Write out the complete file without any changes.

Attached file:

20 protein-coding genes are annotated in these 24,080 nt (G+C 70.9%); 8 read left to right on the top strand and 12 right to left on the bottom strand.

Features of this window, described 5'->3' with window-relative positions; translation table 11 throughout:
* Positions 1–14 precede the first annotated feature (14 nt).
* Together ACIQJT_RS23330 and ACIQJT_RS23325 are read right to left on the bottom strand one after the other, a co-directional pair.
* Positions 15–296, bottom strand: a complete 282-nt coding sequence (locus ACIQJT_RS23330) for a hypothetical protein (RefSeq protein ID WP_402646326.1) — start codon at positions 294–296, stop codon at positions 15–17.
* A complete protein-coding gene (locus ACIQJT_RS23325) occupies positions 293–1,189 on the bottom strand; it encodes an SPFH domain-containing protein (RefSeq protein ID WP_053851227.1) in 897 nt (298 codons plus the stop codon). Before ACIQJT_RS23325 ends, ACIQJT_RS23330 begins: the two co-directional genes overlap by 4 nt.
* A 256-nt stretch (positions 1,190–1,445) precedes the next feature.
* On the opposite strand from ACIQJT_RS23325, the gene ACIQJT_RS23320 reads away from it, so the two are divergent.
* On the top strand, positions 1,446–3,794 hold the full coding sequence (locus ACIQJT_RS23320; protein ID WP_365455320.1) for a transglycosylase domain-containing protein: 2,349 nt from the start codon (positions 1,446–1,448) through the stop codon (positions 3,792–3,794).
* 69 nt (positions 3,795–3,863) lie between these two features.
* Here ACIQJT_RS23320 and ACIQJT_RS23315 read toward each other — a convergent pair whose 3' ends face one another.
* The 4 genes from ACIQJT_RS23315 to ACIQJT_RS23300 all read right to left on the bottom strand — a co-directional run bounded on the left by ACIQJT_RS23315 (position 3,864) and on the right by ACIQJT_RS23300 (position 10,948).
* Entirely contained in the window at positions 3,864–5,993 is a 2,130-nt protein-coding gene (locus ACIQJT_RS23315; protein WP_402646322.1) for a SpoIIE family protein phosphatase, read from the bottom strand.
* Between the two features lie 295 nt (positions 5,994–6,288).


20 protein-coding genes are annotated in these 24,080 nt (G+C 70.9%); 8 read left to right on the top strand and 12 right to left on the bottom strand.

Features of this window, described 5'->3' with window-relative positions; translation table 11 throughout:
* Positions 1–14 precede the first annotated feature (14 nt).
* Together ACIQJT_RS23330 and ACIQJT_RS23325 are read right to left on the bottom strand one after the other, a co-directional pair.
* Positions 15–296, bottom strand: a complete 282-nt coding sequence (locus ACIQJT_RS23330) for a hypothetical protein (RefSeq protein ID WP_402646326.1) — start codon at positions 294–296, stop codon at positions 15–17.
* A complete protein-coding gene (locus ACIQJT_RS23325) occupies positions 293–1,189 on the bottom strand; it encodes an SPFH domain-containing protein (RefSeq protein ID WP_053851227.1) in 897 nt (298 codons plus the stop codon). Before ACIQJT_RS23325 ends, ACIQJT_RS23330 begins: the two co-directional genes overlap by 4 nt.
* A 256-nt stretch (positions 1,190–1,445) precedes the next feature.
* On the opposite strand from ACIQJT_RS23325, the gene ACIQJT_RS23320 reads away from it, so the two are divergent.
* On the top strand, positions 1,446–3,794 hold the full coding sequence (locus ACIQJT_RS23320; protein ID WP_365455320.1) for a transglycosylase domain-containing protein: 2,349 nt from the start codon (positions 1,446–1,448) through the stop codon (positions 3,792–3,794).
* 69 nt (positions 3,795–3,863) lie between these two features.
* Here ACIQJT_RS23320 and ACIQJT_RS23315 read toward each other — a convergent pair whose 3' ends face one another.
* The 4 genes from ACIQJT_RS23315 to ACIQJT_RS23300 all read right to left on the bottom strand — a co-directional run bounded on the left by ACIQJT_RS23315 (position 3,864) and on the right by ACIQJT_RS23300 (position 10,948).
* Entirely contained in the window at positions 3,864–5,993 is a 2,130-nt protein-coding gene (locus ACIQJT_RS23315; protein WP_402646322.1) for a SpoIIE family protein phosphatase, read from the bottom strand.
* Between the two features lie 295 nt (positions 5,994–6,288).